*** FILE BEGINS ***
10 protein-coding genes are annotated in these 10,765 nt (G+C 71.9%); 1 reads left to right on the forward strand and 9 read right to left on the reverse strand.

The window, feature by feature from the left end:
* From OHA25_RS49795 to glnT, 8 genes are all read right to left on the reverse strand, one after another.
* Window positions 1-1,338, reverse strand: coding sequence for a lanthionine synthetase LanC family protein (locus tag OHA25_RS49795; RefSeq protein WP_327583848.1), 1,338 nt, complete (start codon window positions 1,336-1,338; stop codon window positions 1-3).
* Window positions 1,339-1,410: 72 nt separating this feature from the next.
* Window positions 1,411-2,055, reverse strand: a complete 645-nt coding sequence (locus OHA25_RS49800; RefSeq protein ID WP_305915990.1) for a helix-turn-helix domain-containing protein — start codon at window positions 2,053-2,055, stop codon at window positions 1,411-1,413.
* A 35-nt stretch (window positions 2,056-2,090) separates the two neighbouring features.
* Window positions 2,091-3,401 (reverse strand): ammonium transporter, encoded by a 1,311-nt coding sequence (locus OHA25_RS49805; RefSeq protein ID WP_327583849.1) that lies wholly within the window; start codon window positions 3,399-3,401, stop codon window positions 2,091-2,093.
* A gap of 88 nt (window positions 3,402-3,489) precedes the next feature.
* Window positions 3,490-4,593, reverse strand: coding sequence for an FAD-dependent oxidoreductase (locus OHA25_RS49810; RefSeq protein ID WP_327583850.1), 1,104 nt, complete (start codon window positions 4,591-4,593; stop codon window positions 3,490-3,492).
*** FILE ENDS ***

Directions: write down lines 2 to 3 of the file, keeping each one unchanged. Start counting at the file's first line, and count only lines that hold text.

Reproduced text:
The window, feature by feature from the left end:
* From OHA25_RS49795 to glnT, 8 genes are all read right to left on the reverse strand, one after another.